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Emerging Subjects of the New Economy: Tracing Economic Growth in Mongolia


Archive for the 'Loans and Debt Series' Category

Land, Building Supplies and Repair-People: Differing Visions of Urban Futures in Ulaanbaatar

By ucsarpl, on 8 February 2016

 This is the fourth blog post in a series about debt and loans.


As part of our series on debt, this post discusses some emerging subjects appearing in a context where there is a severe lack of cash flow. It describes a section of Mongolia’s construction industry where forms of indebtedness leave people surrounded by commodities (land, labour and building supplies) but unable to make money.

The Ulaanbaatar district of Zuun Ail, just north-east of the city core, has long been a place where one can buy building materials. The main street of Tsagdaagiin Gudamj that stretches northwards, is a crowded and bustling street lined with many shops and large centres housing sellers of all kinds of fixtures, paints, wood, and many other types of building supplies.

Mongolia’s period of intense economic growth during 2009-2012 saw a simultaneous boom in construction occurring throughout Ulaanbaatar. Since this time however, Mongolia has seen an equally rapid economic downturn, including a drastic reduction in foreign direct investment. Due to a number of factors, the construction sector has felt this overall economic slowdown harshly and there is currently a severe lack of cash flow in the industry. Bank loans often come with high interest rates, making it difficult to make a profit when buildings are completed (if enough financing is acquired to complete them at all). In the current economic climate, many major construction companies commonly operate through large-scale forms of bartering to acquire materials to finish projects. For example, a construction company can barter a $100,000USD jeep to obtain $100,000USD worth of concrete blocks.

During this economic slowdown, fuelled by a government plan to redevelop areas of Ulaanbaatar’s sprawling ger areas with affordable apartment housing, land from several ger areas have been acquired by construction companies where some people choose to swap their land for either compensation or apartments. Due to some of these processes Zuun Ail has become a place were competing visions of urban futures have begun to materialise in sometimes conflicting and contrasting ways.

Spheres of Anticipation

In Zuun Ail, several areas of hashaa (fenced blocks of land usually containing a small house or ger (tent)) were signalled for redevelopment into apartment housing. However, due to the economic slowdown, several plans for construction have, as yet, failed to materialise. When I visited Zuun Ail in October and November 2015 some construction sites were lying dormant.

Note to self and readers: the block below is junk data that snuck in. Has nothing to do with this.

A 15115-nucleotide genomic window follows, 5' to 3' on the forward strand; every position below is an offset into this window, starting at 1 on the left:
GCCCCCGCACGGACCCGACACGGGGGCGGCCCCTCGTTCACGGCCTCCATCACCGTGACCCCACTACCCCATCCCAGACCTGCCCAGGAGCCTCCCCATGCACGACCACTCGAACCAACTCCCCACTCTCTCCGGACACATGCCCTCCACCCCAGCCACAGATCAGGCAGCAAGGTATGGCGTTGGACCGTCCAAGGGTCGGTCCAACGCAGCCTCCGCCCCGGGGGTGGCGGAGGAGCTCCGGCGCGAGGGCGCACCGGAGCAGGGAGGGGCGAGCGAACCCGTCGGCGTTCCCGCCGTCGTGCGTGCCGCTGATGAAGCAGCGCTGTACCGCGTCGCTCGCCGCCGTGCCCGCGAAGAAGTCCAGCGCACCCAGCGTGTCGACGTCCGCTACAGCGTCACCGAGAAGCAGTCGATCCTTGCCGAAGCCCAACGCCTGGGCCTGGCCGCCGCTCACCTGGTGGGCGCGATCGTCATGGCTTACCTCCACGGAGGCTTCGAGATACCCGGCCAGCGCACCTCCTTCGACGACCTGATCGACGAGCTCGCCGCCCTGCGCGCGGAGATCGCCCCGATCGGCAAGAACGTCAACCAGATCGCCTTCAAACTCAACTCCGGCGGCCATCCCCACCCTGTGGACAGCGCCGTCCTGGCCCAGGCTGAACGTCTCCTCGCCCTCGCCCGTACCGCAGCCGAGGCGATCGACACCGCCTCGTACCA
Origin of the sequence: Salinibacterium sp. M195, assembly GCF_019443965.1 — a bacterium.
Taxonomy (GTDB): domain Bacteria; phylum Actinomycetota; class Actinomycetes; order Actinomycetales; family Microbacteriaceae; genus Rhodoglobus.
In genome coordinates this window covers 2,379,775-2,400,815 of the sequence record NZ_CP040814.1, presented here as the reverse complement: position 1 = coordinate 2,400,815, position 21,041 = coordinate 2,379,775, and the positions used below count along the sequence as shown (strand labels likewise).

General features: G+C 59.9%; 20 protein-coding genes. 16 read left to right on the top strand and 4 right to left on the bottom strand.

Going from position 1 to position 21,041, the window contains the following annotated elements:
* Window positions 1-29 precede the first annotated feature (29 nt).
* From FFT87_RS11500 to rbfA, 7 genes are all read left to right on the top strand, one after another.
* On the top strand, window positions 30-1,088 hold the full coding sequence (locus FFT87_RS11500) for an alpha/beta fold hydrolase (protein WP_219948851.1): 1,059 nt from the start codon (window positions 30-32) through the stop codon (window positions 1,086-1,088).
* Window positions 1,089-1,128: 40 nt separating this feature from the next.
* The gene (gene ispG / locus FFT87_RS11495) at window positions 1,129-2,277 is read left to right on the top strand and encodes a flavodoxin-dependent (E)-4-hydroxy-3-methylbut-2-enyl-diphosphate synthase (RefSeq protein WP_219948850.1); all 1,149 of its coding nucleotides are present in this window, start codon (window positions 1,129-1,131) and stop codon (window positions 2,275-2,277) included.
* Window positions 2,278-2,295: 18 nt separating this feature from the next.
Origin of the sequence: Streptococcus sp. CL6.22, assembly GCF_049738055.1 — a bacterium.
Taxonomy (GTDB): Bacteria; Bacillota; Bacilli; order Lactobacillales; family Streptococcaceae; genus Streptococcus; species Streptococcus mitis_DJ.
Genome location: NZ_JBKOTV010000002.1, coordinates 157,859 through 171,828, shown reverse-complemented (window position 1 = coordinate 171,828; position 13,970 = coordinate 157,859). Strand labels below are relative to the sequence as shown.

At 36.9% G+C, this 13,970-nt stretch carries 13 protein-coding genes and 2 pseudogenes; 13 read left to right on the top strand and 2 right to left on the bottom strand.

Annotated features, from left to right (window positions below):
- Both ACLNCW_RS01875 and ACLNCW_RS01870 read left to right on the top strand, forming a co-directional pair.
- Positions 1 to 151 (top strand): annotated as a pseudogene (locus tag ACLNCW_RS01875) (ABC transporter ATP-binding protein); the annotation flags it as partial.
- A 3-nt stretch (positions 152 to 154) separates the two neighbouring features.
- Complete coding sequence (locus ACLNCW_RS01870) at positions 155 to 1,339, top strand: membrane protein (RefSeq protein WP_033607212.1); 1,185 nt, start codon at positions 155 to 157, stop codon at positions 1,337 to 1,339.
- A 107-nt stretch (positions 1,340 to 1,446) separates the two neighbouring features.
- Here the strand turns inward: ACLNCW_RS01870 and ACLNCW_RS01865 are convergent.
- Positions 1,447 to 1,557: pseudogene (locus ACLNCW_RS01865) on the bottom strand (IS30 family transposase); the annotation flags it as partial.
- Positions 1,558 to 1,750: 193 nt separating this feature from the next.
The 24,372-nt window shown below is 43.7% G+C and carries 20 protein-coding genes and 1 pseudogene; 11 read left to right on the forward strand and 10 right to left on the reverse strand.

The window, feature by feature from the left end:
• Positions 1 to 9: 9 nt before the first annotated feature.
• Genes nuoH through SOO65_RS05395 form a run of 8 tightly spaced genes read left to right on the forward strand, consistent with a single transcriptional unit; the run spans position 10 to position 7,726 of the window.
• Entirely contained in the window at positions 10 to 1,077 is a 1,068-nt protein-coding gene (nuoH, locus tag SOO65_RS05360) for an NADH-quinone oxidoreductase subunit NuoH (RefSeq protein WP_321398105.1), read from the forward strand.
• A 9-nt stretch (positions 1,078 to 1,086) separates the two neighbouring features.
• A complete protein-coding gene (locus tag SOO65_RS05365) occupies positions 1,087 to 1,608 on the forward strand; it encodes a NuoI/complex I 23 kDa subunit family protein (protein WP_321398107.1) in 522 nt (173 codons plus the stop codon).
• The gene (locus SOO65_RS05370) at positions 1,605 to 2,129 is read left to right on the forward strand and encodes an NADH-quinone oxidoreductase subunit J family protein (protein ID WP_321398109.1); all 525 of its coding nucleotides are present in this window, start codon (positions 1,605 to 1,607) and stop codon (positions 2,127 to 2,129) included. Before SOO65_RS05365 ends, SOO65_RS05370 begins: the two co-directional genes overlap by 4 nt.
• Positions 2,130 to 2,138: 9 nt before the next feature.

Image 1 Construction

Image 1: Zuun ail redevelopment. An apartment complex lies half-built alongside many occupied hashaa.


Some land owners in the area preferred to hedge their bets. Instead of choosing to receive compensation from construction companies wanting to acquire their land, they preferred to sell the land privately, hoping to let their land increase in value so they can obtain a better deal at a later date. In this uncertain economic climate, for many the value of an apartment is viewed as more unstable and less reliable than the value of land beneath peoples’ feet. Attention shown by construction companies keen to acquire land for redevelopment can increase a land owner’s attachment to their land, where land is viewed as the main value-holder.

Image 2

Image 2: A hashaa owner advertises their land for sale hoping for a better deal, while construction work has been completed around them.


Additionally, along the perimeter of Zuun Ail, several key infrastructures – sewerage pipes and underground electrical cables – were in the process of being laid through funding sourced by the Ulaanbaatar municipality. These key infrastructures are severely lacking in the ger areas of Ulaanbaatar overall.  These infrastructures were designated for future apartment buildings in areas further away from the city core and wouldn’t be available to nearby hashaa residents per se. However, some residents of these blocks of land anticipated that the close presence of such infrastructures would only increase the value of their land.

Image 3 Sewer system in hashaa

Image 3: Sewerage systems are laid down in late October 2015, the installation cutting through a person’s hashaa.


The Zasvarchin (repair-person)

Within the ebb and flow of anticipation and stalling wrought by construction companies and the installation of infrastructure in the larger areas of Zuun Ail, sit a number of people who are deeply affected by the fluctuations occurring in the construction industry. These people could be considered emblematic of some of the emerging subjects arising out of Mongolia’s rapid economic change. Motivated by a desire to better understand the construction material supply areas of Zuun Ail, I went one cold afternoon to visit some of the construction material vendor centres (barilgyn material hudaldaany töv) that run through the main street in this district.